Advantages in Bipolar: No Longer If, But Why and How
The debate about advantages in bipolar has moved from "if" to "how" and "why."
Posted June 21, 2013 | Reviewed by Abigail Fagan
I attended a great presentation at the APA annual conference in San Francisco about Achievement, Innovation, and Leadership in the Affective Spectrum. Four distinguished panelists gave presentations about their research into why people with bipolar disorder tend to exhibit advantages in some parts of their lives. They said it was the first time ever that the APA had such a discussion and it was a great honor to be a part of it.
First up was Sheri Johnson, PhD, who teaches at UC Berkeley and does basic research on mania. Her talk was about how people with bipolar disorder are more reactive to rewards and goals in their lives. They tend to work harder toward such goals and refuse to give up long after "normal" people do. Dr. Johnson is currently conducting studies to understand the greater reactivity to success in this population, using paradigms drawn from neuroimaging, emotion, information-processing, and impulsivity literatures. She is also considering other psychological traits that might relate to outcomes in bipolar disorder, including stress reactivity, emotion regulation, and social dominance. She believes that figuring out why mania is linked to success will lead to better ways to predict manic episodes.
Next, Terrence Ketter, MD, who teaches at Stanford School of Medicine and runs the Stanford Bipolar Disorders Clinic covered the relationship between creativity and bipolar with details from many studies. Inspired by his clinical work with exceptionally creative individuals, Dr. Ketter has developed a strong interest in the relationship of creativity and mood disorders. He shared the latest research trying to figure out why the link between bipolar and creativity is so strong.
Michael Freeman, MD, who teaches at UC San Francisco School of Medicine, has been working with executives and other high achievers with bipolar for fifteen years. He spoke on the relationship between bipolar temperament, innovation and entrepreneurship. Dr. Freeman says the temperament and leadership styles of passionate leaders can facilitate outstanding success or predispose to catastrophic failures depending on how they address the condition. Dr. Freeman's experience shows that through proper treatment and coaching, bipolar can be an asset instead of a curse. He did not share any specific "how" information, but did mention my work and the need for studies to validate it and any other systems we can find.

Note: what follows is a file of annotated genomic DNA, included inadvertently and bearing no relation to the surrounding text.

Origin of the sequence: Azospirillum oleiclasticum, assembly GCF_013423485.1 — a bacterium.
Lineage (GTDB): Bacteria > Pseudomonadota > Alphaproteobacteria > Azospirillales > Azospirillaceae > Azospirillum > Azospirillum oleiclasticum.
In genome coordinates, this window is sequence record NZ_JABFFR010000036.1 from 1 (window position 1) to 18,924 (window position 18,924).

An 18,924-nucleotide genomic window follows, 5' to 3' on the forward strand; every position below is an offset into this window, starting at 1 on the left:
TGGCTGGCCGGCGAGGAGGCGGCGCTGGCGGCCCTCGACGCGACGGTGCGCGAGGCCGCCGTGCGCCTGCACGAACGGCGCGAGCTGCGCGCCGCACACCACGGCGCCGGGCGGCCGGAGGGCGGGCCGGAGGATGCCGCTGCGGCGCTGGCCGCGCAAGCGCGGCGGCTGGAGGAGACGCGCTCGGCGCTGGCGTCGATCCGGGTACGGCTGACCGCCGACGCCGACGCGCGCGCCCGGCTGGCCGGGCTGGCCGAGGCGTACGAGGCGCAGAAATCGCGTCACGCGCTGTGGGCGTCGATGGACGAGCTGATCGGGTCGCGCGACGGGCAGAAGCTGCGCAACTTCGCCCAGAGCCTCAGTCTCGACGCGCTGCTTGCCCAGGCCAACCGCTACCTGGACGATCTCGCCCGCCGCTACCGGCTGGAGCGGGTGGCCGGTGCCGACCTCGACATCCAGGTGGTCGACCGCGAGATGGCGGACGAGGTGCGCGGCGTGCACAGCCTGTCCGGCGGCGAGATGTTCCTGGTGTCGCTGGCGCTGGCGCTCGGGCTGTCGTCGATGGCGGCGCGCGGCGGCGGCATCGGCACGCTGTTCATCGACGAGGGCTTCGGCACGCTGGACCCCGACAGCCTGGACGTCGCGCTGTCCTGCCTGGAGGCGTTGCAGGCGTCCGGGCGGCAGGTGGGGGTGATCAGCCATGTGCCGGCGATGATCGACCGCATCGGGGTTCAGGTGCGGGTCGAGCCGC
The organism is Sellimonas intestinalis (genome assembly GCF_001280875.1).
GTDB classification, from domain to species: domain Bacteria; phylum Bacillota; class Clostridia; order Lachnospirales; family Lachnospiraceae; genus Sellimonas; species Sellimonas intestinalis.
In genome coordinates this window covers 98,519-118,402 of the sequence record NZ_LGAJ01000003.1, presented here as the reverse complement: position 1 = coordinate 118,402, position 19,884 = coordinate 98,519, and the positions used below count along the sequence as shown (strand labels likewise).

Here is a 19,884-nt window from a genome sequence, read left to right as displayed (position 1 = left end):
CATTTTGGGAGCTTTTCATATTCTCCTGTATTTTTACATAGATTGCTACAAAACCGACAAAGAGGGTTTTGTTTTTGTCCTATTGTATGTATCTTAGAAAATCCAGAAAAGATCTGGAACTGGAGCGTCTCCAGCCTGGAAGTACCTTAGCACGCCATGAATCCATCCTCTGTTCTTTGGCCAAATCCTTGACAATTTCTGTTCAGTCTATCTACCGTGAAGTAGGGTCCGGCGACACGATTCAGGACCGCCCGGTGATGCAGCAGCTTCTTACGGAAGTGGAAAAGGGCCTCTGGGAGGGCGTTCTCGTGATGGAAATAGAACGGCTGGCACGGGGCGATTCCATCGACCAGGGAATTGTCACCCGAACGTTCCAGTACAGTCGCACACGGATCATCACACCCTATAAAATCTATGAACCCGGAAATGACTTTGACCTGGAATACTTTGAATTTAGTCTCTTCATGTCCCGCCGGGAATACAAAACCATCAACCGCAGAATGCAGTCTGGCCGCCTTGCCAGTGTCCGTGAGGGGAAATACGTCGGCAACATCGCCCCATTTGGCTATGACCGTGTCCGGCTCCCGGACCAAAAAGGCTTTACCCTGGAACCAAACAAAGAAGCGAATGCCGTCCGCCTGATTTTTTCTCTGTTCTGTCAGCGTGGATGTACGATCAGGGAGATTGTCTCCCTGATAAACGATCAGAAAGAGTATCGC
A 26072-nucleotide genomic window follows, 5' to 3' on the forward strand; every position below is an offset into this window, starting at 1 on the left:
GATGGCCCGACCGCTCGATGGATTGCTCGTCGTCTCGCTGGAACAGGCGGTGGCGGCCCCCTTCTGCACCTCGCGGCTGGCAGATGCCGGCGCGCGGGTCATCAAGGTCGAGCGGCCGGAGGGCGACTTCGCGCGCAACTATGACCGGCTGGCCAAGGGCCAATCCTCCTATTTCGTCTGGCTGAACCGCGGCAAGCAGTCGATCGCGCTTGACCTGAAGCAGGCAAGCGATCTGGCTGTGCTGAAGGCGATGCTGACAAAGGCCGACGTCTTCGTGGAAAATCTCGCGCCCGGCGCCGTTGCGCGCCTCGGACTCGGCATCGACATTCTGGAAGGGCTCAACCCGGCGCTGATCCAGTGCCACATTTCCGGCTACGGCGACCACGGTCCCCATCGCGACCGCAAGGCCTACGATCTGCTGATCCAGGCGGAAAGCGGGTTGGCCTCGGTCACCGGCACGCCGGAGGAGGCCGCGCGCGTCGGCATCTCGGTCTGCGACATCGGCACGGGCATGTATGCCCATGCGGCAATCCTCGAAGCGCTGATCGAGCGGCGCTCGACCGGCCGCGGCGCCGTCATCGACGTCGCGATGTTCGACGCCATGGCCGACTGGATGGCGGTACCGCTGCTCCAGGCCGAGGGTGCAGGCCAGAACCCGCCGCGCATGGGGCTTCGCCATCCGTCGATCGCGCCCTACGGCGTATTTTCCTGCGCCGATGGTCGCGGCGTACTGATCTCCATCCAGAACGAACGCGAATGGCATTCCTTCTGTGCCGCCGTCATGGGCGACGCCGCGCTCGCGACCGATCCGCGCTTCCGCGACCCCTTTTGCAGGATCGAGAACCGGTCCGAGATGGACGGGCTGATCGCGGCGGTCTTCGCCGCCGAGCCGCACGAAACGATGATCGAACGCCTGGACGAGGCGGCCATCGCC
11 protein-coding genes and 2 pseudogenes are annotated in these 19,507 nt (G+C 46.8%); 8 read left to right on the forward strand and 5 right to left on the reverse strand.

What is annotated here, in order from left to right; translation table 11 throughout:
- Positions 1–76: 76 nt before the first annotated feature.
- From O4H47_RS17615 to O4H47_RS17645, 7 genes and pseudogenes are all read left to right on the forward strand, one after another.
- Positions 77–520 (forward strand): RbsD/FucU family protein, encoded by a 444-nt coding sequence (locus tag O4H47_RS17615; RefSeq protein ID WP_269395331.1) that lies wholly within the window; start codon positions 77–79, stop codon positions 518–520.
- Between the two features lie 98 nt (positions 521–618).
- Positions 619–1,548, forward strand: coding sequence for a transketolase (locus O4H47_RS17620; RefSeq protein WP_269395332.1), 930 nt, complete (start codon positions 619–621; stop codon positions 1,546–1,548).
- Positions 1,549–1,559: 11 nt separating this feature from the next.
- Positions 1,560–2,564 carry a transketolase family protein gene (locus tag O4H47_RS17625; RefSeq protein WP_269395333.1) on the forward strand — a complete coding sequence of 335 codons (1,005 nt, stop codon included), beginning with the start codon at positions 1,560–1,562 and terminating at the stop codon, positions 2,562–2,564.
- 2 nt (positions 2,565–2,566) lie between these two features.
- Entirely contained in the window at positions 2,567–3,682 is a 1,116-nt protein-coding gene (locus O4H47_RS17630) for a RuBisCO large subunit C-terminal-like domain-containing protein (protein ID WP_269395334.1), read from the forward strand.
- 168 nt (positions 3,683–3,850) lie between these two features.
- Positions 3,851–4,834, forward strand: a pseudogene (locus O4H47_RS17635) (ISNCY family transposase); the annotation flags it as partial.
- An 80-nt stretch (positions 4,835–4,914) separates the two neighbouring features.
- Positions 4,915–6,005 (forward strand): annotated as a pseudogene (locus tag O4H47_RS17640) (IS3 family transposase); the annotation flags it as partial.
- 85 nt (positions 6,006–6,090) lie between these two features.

Nassir Ghaemi, MD, is the director of the Mood Disorders Program at Tufts Medical Center and professor of psychiatry at Tufts University School of Medicine. Dr. Ghaemi is at the forefront of the movement to see a more inclusive perspective of bipolar that includes the positive aspects. His talk was full of background information for his book "A First-Rate Madness: Uncovering the Links between Leadership and Mental Illness." The book is an investigation into the surprisingly deep correlation between mental illness and successful leadership, as seen through some of history’s greatest politicians, generals, and businesspeople. Like the others, he has been primarily looking for "why" bipolar is associated with so many positive outcomes while at the same time causing such devastation.
There was ample time for the two hundred or so doctors to discuss their thoughts at the end of the presentations. I asked if anyone had been looking into how to enable the positives while addressing the negatives and an interesting discussion ensued. Nobody else had begun to develop processes yet, but they saw working on "how" to create such outcomes as the next step. Dr. Ketter had a wise observation that part of the "how" includes doctors getting out of the way and allowing it to happen. He suggested that there needs to be a fine balance between allowing patients to explore such states and ensuring it is done safely. I completely agree with Dr. Ketter's points about balance, but think the role of doctors and therapists needs to be much more than just getting out of the way; they play a critical role in facilitating the change in paradigm and have been instrumental in helping our clients achieve what I call Bipolar IN Order — the ability to experience bipolar as a positive while removing the negative aspects.
Having the honor of participating had a profound impact on me. Readers familiar with my work know that I have been pursuing techniques and processes for "how" since 2003. While I have been somewhat bombastic about the "if" in the past, this event has me convinced that I no longer need to argue whether the possibility exists; All four doctors made the argument much better than any of my attempts because they included "why" in their presentations. That frees me up to more fully focus on better processes for "how" to achieve it.
I had the opportunity to speak privately with Dr. Ghaemi after the event and he convinced me of the importance of "why." He said that research focused on "why" can be the bridge between "if" and "how." It can validate the "how" while legitimizing the advantage concepts that are part of the "if." I have ten years of working on "how" with thousands of people and I am very excited to see that so many experts are turning their attention to researching why the techniques work. This is the paradigm shift I have been pushing for.
I would love to learn about any techniques you have that bring out the advantages of bipolar while minimizing the negatives. Please share them in the comments or on our Facebook page.
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